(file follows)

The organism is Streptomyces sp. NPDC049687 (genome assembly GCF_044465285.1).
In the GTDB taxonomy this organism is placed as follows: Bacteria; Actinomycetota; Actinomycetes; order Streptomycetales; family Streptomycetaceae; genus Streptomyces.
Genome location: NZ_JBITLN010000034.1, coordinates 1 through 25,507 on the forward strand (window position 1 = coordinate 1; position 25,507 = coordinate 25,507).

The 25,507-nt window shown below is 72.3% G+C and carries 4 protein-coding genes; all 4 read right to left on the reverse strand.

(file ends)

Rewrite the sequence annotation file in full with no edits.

The organism is Streptomyces sp. NPDC049687 (genome assembly GCF_044465285.1).
In the GTDB taxonomy this organism is placed as follows: Bacteria; Actinomycetota; Actinomycetes; order Streptomycetales; family Streptomycetaceae; genus Streptomyces.
Genome location: NZ_JBITLN010000034.1, coordinates 1 through 25,507 on the forward strand (window position 1 = coordinate 1; position 25,507 = coordinate 25,507).

The 25,507-nt window shown below is 72.3% G+C and carries 4 protein-coding genes; all 4 read right to left on the reverse strand.